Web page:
Stay or Evacuate

Evacuation Route

Plan to Evacuate

One of the hardest decisions you can make during a disaster is whether to abandon your home. You may feel by evacuating that you are giving up. You want to stay and protect your property and possessions from looters and from further damage. However, your life may be in jeopardy if you stay in some cases. Manmade disasters can create a hostile environment to include airborne contaminates and armed invasions that you simply are not prepared for. You may also encounter demonstrations and riots if you live in an urban environment. Any number of events can cause you to evacuate, and you have to be prepared for the possibility.

Considerations

Planning for evacuation is essential. Plans have to be made to deal with your emergency supplies. You have to decide what stays and what goes because practically speaking you will not be able to take it all with you. However, you do have options and one option is to cache your supplies in various locations that you control. It is not recommended that you cache supplies in a commercial storage facility however. You may not have access to the facility during a disaster and commercial areas are a prime target for looters as well.

Your supplies should be cached along any routes you have mapped out. You will need at least three evacuations routes out of your area because one or even two routes could be blocked or the road or bridges destroyed. Ideally, you already have a safe area that you control that you will use as an offsite base camp. Supplies should be cached there as well. The downfall to having all your supplies in one area is that you can lose all of your supplies if you are overrun, robbed or your structure is damaged.

You will need to be able to resupply if you are forced from your home, or come back home and find it has been taken over. If this happens, you can evacuate and gather supplies along the route. Keep in mind during any crisis there will be an exodus of desperate people from large metropolitan areas.

Urban Areas

If you live in a large urban area, you may have to make it out of the area on foot. This must be prepared for by having your bug-out-bag at the ready. It may be difficult to evacuate from a large city in a vehicle, so you have to pack carefully because essentially your only lifeline is your bag. You must have shelter, or the means to make a shelter, enough water and food to see you out of the danger area and the tools and materials to collect and purify any surface water source along the way. It is impractical to think you can carry enough food and water to see you through the crisis so you have to be prepared with the proper tools and materials to resupply yourself with water and food along the route. Walk the evacuation routes you have mapped out because landmarks and navigational guides you use when driving may be destroyed. You will need a street level perspective to find your way on foot.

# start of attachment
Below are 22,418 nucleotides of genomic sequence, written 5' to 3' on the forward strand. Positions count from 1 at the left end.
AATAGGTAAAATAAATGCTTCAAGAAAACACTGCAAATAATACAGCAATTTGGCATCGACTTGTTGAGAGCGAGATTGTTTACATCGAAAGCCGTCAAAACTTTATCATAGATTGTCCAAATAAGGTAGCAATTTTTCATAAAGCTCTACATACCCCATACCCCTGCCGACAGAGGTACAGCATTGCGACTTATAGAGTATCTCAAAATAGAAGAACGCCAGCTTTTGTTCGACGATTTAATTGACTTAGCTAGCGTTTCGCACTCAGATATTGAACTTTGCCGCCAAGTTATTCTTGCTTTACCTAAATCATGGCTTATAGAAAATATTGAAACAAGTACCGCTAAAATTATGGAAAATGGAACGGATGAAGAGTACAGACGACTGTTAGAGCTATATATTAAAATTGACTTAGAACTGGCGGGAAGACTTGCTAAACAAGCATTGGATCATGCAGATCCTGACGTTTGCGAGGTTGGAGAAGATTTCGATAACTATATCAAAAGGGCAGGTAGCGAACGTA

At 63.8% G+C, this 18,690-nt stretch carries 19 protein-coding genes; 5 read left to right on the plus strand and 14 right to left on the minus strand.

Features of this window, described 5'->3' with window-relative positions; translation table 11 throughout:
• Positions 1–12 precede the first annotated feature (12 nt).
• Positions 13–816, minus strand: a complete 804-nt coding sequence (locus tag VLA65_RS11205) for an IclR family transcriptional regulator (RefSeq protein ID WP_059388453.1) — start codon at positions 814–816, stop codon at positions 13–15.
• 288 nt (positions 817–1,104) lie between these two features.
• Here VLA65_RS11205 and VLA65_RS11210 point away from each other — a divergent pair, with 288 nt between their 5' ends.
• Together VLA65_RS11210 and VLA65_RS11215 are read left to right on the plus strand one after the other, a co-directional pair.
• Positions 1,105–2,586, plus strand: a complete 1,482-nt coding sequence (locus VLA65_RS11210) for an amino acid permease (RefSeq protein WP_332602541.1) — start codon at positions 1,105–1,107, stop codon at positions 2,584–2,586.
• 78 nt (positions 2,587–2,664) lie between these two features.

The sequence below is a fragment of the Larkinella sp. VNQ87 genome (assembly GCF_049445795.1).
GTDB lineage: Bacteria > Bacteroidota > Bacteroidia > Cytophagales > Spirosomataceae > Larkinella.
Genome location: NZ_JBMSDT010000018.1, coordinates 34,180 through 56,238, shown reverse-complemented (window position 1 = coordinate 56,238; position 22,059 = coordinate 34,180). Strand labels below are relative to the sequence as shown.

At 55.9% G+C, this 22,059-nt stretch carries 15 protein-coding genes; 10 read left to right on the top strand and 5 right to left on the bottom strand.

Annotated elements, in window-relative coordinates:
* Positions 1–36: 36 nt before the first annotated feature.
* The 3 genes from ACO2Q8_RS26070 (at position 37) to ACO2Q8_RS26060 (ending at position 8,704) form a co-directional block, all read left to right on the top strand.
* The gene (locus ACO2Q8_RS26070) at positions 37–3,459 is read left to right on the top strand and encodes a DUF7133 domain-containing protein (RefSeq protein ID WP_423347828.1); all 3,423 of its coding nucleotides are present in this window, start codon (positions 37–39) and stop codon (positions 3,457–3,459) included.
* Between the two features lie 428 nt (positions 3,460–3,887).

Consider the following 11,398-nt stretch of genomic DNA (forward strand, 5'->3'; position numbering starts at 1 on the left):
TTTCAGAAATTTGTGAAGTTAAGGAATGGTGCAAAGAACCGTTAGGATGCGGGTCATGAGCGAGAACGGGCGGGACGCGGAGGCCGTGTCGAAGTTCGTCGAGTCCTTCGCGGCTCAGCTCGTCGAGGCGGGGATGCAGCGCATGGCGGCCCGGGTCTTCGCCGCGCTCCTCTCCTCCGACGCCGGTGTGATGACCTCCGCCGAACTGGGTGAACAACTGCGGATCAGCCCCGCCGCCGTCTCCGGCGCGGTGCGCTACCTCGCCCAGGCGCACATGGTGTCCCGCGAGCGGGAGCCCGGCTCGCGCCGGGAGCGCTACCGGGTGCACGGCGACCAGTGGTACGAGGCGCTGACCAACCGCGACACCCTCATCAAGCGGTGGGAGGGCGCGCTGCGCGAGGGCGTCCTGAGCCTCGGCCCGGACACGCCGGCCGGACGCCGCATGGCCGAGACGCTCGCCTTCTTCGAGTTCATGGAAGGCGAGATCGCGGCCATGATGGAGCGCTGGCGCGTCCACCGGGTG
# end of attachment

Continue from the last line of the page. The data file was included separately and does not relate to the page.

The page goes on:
It is important you leave before you become trapped in the city, so you have to monitor the situation carefully. If the crisis is prolonged, you have to consider leaving before looters and demonstrators take over. Sanitation will be a problem and collecting clean drinking water will be problematic as well. The government can also enact Marshall Law if there is an extreme situation. You want to be gone before this happens. Once Marshall Law is in effect, federal troops will have law enforcement authority.

Rural Areas

It is always recommended to shelter in place if it is safe to do so. People living in rural areas have certain advantages over people in urban areas when it comes to a crisis. It is not likely you would be confronted with demonstrations or riots in a rural setting. You may however have to deal with people fleeing the cities. Typically, you would have vehicles you can evacuate in meaning you can carry a large portion of your supplies with you. Reasons you may have to leave include damage to your structure, armed invasions and airborne contaminates. In some cases, you can erect shelters on your property if your home is damaged.

It is recommended that you do not store all of your supplies in your home. Rural homes may be a target during a crisis. Furthermore, do not advertise the fact you are preparing and/or have a large stockpile. Many “preppers” believe it is necessary to get others involved because the belief is that the more people who are prepared the less of a burden there will be on communities and individuals during a crisis. This is true for the most part but there will always be those for whatever reason do not prepare. Many have economic issues and others simply believe nothing will happen to them. These people will be a burden and once they become desperate they will become a threat.

Friends, neighbors and even strangers in the name of providing for their families may turn violent during a crisis. You can be a target if it is known you have a large supply. To some this thinking may appear to be callous, but you must keep in mind in a life or death situation your first obligation is to your family and yourself. You have to make decisions about helping others as the question comes up. Some people will fail to consider what happens when friends and neighbors ask for food and water, when calculating the amount of supplies needed. Assume whatever initial calculations you have are wrong. You have to plan for waste, spoilage, damage and others asking for supplies or simply taking what they need.

Have a safe haven that you can escape too if needed. Your haven will be a base camp until other arrangements can be made or it is safe to return home. Have supplies in various locations around your property so if you have to evacuate in a hurry you can resupply as you leave. In some situations, you may not have the time to remove your supplies from your home.